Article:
Want a ‘CSI’ Major? Know Your Science
It may not be Las Vegas, Miami or New York City, but the University of Saint Francis hopes the excitement is still the same.
Piggybacking on the names of popular television shows, Saint Francis will offer a "CSI" major this fall, more commonly known as forensic chemistry.
The popularity of crime scene investigation careers has soared in recent years with the creation of the shows sharing the same name, and Saint Francis saw that evidenced five years ago when it began offering a forensic component to its Three Rivers Science Symposium, its semiannual science camp for high school students. The idea for the new major soon followed.
"Kids were saying, ‘Wow, I want to come to Saint Francis and study forensic chemistry. … We really felt that the appetite was here as a major," said Gary Bard, chair of the chemistry department. "We didn’t have students beating down our doors before the TV shows came out."
Forensic chemistry will act as an off-shoot of the already established chemistry program on campus.
Class requirements will include the regular chemistry, physics and biology courses, but students will also be required to take expert witness testimony, forensic microscopy and criminal evidence.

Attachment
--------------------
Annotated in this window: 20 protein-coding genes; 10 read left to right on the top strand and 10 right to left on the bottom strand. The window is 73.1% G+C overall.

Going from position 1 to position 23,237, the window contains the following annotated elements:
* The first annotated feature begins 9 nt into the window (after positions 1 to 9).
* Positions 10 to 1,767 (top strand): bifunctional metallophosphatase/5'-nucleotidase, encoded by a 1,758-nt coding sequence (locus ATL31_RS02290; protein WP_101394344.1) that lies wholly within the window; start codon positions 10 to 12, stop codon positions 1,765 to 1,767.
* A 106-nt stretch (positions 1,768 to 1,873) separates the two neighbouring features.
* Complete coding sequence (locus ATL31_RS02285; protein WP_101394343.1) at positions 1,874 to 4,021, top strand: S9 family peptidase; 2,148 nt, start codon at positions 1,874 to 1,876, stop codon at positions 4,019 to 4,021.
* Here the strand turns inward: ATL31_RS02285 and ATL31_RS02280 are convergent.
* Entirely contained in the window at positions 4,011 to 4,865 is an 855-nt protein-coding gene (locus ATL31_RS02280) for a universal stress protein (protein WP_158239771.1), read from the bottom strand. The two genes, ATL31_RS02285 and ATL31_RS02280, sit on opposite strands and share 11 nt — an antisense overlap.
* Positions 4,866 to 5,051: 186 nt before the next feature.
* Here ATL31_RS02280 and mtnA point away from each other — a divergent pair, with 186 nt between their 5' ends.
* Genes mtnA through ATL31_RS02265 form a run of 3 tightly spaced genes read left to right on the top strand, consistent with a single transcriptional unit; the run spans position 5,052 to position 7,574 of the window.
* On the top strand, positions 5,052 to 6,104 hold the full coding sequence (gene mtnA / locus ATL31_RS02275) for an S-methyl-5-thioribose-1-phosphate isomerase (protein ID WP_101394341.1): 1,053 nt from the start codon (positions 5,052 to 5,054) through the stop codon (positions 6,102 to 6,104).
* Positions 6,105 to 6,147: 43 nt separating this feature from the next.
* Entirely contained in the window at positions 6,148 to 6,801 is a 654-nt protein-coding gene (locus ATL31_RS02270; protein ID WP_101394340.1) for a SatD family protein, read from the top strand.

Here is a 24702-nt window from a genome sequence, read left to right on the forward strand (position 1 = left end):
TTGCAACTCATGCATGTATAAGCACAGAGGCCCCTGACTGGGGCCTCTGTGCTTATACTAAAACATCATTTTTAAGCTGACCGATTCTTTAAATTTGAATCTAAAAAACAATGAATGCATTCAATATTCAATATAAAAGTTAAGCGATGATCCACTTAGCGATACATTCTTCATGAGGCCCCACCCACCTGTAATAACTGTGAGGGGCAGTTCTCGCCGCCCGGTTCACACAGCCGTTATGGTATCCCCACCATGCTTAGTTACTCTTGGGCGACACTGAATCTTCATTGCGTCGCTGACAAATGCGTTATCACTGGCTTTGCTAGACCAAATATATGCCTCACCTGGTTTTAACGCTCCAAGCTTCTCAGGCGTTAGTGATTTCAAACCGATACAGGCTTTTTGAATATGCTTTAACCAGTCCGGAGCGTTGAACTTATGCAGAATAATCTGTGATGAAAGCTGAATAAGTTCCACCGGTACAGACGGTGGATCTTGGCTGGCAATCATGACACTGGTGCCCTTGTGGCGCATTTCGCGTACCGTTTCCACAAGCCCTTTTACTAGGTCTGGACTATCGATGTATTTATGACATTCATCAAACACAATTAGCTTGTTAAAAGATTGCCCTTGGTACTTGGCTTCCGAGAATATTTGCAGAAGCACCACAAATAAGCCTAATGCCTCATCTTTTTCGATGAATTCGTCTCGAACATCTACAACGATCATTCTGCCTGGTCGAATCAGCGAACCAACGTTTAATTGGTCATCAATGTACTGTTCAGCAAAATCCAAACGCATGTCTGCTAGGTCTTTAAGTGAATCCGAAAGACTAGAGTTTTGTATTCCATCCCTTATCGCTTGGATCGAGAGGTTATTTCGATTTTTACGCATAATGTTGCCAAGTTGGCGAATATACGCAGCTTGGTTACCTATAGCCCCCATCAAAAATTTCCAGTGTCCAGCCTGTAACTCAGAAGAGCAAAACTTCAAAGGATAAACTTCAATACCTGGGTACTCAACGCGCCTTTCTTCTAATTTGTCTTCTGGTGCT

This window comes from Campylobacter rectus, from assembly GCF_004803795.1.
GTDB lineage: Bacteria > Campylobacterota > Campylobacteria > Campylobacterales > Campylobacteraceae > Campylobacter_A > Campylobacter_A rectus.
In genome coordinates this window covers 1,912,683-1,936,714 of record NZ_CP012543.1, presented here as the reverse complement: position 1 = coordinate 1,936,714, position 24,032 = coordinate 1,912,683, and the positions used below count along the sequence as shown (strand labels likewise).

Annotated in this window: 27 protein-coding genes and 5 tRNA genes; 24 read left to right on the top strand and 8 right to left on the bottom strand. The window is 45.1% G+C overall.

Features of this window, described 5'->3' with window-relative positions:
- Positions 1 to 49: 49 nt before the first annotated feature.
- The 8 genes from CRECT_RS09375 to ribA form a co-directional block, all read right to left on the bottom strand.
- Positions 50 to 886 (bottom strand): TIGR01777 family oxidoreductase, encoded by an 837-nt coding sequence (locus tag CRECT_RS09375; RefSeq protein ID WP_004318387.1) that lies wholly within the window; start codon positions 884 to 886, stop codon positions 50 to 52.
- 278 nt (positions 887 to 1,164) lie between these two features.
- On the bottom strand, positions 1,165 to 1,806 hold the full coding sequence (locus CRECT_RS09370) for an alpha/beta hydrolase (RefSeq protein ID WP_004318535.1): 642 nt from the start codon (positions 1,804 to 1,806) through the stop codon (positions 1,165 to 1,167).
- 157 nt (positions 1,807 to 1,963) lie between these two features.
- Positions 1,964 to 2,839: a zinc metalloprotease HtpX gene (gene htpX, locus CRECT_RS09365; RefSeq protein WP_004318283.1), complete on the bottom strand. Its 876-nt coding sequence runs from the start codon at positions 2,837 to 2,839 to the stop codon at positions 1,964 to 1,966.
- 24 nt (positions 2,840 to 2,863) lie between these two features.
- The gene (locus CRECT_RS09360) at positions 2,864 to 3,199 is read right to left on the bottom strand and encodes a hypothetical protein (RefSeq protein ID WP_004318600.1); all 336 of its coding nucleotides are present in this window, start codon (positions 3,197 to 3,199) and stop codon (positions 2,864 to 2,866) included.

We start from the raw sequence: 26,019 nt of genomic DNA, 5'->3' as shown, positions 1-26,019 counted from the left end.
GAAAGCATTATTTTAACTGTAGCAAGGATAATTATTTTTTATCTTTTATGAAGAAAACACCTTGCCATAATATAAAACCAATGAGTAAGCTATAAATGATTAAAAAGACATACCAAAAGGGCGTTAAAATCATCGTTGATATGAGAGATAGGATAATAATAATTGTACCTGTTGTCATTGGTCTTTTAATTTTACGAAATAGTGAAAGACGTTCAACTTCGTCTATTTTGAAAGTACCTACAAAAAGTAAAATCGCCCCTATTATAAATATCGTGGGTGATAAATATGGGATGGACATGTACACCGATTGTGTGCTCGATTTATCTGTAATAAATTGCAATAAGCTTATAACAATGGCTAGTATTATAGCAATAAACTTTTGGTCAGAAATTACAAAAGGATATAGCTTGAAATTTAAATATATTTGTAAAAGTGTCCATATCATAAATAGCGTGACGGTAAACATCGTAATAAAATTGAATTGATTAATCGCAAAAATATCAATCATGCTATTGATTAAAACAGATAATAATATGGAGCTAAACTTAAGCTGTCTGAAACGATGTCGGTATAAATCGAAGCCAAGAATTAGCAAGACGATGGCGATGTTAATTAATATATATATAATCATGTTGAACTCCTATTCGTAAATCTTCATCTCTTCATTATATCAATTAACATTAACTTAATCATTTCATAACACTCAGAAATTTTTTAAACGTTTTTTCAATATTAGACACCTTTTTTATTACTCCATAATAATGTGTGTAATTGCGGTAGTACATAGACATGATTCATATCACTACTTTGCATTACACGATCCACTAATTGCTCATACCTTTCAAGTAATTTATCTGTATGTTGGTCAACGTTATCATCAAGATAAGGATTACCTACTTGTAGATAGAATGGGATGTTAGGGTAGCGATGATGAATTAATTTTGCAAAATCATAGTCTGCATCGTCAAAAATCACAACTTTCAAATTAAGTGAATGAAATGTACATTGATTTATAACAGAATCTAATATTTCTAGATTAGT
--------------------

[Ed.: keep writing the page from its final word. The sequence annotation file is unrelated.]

"It’s not that forensic chemistry is different from ordinary chemistry," said Sister Carol Meyers, professor of chemistry. "You have to know your science."
And as the professors will tell their students, these crimes can’t be solved in an hour-long time slot — there’s much more skill involved.
"You never run any test just once," Meyers said, referring back to the TV shows which, she said, have a tendency of making the job seem easier than it really is. And if high performance liquid chromatography and atomic absorption spectrometers are any indication of the skill level, this job’s not.
"Generally, you don’t do what you see on TV," Bard said.
In a tough market like forensic science, it’s important to be flexible, according to Serafina Salamo, a forensic scientist with the Indiana State Police in Fort Wayne.
"The spots are limited," she said, but all hope is not lost.
"As students are coming out, they need to be marketable," she added.
Research or the willingness to move or to go into another unit could offer graduates the job needed before getting into their desired field.
Even more education could be beneficial for advancement in the field.
To ensure that the students get a real-life perspective on forensics, the campus will use professors who are currently working in the field, Bard said, but the campus is still working on hiring these adjuncts.
This program, which gained Saint Francis board approval in January, is being made available to the campus through two grants from the U.S. Department of Energy, totaling $930,000, which were used to purchase the machines for identifying evidence.
In the future, Bard hopes to hire a forensic chemistry professor, who has a doctorate in the field, to help expand the program.